Pauh Kijang


INTRODUCTION

The Standard Malaysian Name for the timber of Irvingia malayana (Simaroubaceae). The ASEAN Standard Name for the timber, which is of Thai origin, is KABOK. Vernacular name for the tree, pauh kijang, is uniformly applied throughtout the country. Only one species, viz. I. Malayana, is recorded in this region. The sapwood is lighter in colour and is only moderately sharply defined from the heartwood, which is yellow-brown with a slight green tinge. A dark grey-brown striped core is found in some logs.

Also known as Cay and Chambak (Cambodia); Bongin and Pauh Kijang (Indonesia); Bok (Laos); and Kabok (Thailand).


DENSITY

The timber is very hard and very heavy with a density of 930-1,250 kg/m3 air dry. The timber is classified under Medium Hardwood in Malaysia.


NATURAL DURABILITY

Jackson (1965) recorded that a consignment of 40 test sticks were all destroyed within 6 years and gave an average life span of 3.1 years. The timber is thus classified as moderately durable. It is not durable in contact with the ground because it is readily attacked by termites but is slightly more resistant to fungi.


PRESERVATIVE TREATMENT

It is difficult to treat with preservatives.


TEXTURE

Texture is moderately fine and even, with shallowly interlocked grain.


STRENGTH PROPERTIES

The timber falls into Strength Group A (Burgess, 1958) or SG3 (MS 544: Part 2:2001).


Strength Properties of Pauh Kijang (I. malayana)

Test Condition

Modulus of Elasticity (MPa)

Modulus of Rupture (MPa)

Compression parallel to grain (MPa)

Compression perpendicular to grain (MPa)

Shear strength (MPa)

Green

-

-

59.0

5.45

13.2

Air dry

-

-

70.5

12.65

17.0


MACHINING PROPERTIES

It is slightly difficult to work when green and is difficult when dry. Planing is difficult but the planed surface is moderately smooth with some grain pick-up in the radial face.


Machining Properties of Pauh Kijang (I. malayana)

Test Condition

Sawing

Planing

Boring

Turning

Re-sawing

Cross cutting

Ease of planing

Quality of finish

Ease of boring

Quality of Finish

Ease of turning

Quality of finish

 Green

 slightly difficult

slightly difficult

 difficult

tangential smooth, radial rough due to picking up of grain

 easy

 rough

 -

-

Air dry

difficult

difficult

difficult

moderately smooth

-

-

-

-


NAILING PROPERTY

The nailing property is rated as poor.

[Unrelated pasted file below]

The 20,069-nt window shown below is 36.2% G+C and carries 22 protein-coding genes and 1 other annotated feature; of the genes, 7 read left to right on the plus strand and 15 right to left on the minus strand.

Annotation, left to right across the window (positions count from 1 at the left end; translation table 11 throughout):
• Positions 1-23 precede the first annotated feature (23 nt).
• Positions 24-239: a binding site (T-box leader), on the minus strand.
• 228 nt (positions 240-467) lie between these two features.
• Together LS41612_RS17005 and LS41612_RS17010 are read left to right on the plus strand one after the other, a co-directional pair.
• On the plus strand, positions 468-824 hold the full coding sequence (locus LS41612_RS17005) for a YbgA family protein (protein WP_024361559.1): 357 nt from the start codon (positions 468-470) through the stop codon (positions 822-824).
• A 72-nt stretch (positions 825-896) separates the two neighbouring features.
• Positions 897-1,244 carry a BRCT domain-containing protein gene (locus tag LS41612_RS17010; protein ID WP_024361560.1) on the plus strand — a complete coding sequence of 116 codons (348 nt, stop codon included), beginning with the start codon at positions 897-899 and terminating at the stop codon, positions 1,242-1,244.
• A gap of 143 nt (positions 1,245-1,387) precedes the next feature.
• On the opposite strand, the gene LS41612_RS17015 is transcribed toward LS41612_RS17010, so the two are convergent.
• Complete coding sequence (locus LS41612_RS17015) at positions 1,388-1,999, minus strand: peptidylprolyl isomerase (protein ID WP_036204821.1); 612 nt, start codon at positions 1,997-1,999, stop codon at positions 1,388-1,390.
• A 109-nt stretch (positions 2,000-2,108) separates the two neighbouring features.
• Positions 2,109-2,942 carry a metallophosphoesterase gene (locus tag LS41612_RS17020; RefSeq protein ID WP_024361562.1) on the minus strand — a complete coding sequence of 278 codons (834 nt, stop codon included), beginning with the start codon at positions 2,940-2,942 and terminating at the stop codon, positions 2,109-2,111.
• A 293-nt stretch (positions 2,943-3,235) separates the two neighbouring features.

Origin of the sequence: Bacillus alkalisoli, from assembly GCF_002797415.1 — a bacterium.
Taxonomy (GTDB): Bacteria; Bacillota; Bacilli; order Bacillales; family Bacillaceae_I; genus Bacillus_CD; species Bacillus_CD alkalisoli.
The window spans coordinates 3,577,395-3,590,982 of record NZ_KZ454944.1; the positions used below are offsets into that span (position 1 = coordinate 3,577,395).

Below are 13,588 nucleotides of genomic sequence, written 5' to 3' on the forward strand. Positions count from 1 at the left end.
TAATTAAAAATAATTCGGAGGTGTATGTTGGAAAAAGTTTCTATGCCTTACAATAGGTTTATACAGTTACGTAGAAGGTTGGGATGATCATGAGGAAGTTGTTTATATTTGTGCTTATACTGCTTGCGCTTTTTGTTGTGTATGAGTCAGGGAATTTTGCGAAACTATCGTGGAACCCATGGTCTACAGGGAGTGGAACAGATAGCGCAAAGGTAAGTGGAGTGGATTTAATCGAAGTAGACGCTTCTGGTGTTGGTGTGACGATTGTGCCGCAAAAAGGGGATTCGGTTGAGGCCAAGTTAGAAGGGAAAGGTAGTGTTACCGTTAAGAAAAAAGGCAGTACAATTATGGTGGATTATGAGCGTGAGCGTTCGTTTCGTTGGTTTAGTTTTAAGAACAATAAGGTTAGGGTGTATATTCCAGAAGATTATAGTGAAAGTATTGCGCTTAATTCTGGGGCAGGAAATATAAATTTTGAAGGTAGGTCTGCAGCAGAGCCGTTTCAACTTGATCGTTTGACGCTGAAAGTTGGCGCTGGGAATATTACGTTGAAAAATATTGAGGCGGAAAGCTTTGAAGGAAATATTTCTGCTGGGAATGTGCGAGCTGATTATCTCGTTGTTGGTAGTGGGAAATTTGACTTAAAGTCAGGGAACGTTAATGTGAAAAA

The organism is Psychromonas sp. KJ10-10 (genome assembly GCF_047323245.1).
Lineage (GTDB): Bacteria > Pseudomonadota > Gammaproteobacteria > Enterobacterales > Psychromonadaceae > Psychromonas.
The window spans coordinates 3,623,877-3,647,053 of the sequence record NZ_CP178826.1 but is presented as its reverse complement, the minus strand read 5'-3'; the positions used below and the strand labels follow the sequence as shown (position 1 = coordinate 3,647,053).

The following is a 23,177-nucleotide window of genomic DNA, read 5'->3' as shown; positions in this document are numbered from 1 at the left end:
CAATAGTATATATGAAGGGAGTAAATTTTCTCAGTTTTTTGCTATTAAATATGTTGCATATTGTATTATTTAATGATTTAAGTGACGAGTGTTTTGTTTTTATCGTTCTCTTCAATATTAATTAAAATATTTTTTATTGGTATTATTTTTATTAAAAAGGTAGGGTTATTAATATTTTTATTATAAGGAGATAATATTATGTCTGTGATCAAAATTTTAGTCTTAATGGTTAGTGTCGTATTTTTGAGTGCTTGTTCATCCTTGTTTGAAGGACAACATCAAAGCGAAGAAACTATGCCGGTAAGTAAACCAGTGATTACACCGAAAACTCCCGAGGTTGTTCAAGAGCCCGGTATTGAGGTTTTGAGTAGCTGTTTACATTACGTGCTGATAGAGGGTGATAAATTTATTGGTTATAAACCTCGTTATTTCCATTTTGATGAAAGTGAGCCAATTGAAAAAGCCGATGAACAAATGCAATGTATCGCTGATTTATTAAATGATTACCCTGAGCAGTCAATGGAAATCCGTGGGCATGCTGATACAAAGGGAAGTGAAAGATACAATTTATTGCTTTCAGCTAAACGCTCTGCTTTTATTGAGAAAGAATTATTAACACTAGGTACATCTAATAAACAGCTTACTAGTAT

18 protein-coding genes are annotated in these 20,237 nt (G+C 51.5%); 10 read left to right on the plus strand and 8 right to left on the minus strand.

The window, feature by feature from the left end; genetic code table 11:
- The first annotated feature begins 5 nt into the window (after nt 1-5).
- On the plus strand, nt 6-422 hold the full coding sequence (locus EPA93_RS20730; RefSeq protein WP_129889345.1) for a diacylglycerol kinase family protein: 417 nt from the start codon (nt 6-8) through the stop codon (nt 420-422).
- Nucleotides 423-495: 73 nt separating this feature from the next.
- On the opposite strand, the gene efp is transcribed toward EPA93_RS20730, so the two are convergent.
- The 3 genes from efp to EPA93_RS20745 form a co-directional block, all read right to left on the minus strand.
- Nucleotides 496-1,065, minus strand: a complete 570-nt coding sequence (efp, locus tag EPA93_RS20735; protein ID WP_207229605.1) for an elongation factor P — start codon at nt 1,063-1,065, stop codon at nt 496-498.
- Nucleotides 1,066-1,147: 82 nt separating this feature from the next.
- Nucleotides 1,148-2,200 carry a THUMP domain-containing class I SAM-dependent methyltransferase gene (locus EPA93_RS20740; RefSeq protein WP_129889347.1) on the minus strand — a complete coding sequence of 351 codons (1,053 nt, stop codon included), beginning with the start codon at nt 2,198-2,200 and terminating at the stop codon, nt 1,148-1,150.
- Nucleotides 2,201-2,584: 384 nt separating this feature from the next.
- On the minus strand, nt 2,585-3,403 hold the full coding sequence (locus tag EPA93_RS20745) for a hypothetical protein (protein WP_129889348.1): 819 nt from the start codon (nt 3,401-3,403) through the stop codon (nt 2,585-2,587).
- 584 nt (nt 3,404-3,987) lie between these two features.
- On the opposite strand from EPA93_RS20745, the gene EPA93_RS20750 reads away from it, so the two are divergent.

AIR DRYING

The timber seasons slowly with moderate end-checking, surface-checking, insect and fungal attacks as the main sources of degrade. Slight bowing and cupping are also recorded. 13 mm thick boards take approximately 5 months to air dry, while 38 mm thick boards take 7 months.


KILN-DRYING

Kiln Schedule C is recommended.


Kiln Schedule C

Moisture Content (%)

Temperature (Dry Bulb)

Temperature (Wet Bulb)

Relative Humidity (%)

F

C

F

C

Green

105

40.5

101

38.0

85

60

105

40.5

99

37.0

80

40

110

43.5

102

39.0

75

35

110

43.5

100

38.0

70

30

115

46.0

103

39.5

65

25

125

51.5

109

43.0

60

20

140

60.0

118

47.5

50

15

150

65.5

121

49.0

40


SHRINKAGE

Shrinkage is rather high, with radial shrinkage averaging 2.7% and tangential shrinkage averaging 4.3%.


DEFECTS

Pauh kijang is free from defects although mature logs are liable to be hollow. The living tree is subject to borer attacks. 


USES

The timber is not often exploited due to the high buttresses and poor form. It is also very hard and difficult to work. The timber is, however, suitable for heavy construction if treated, piles, railway sleepers, heavy duty furniture, fender supports, flooring (heavy traffic), door and window frames and sills, posts, beams, joists, rafters, telegraphic and power transmission posts and cross arms, tool handles (impact), staircase (carriage, newel, riser, stringer, tread, bullnose, round end and winder) and vehicle bodies (framework and floor boards). The dark streaky core is suitable for decorative works, panelling, mouldings, joinery and cabinet making.


REFERENCES

  1. Burgess, H. J. 1958. Strength Grouping of Malaysian Timbers. Malayan Forest Service Trade Leaflet No. 25. The Malaysian Timber Industry Board and Forest Research Institute Malaysia, Kuala Lumpur. 15 pp.
  2. Jackson, W. F. 1965. The Durability of Malayan Timbers. Mal. For. Ser. Trade Leaflet No. 28.  
  3. Menon, P. K. B. 1986. Uses of Some Malaysian Timbers. Revised by Lim, S. C. Timber Trade Leaflet No. 31. The Malaysian Timber Industry Board and Forest Research Insitute Malaysia, Kuala Lumpur. 48 pp.
  4. MS 544: Part 2: 2001: Code Of Practice For Structural Use Of Timber. Permissible Stress Design of Solid Timber.
  5. Wong, T. M. 1982. A Dictionary of Malaysian Timbers. Revised by Lim, S. C. & Chung, R. C. K. Malayan Forest Record No. 30. Forest Research Institute Malaysia Kuala Lumpur. 201 pp.
  6. Zaitun Said. 1985. Malaysian Timbers - Pauh Kijang. Malaysian Forest Service Trade Leaflet No. 99. The Malaysian Timber Industry Board and Forest Research Institute Malaysia, Kuala Lumpur. 4 pp.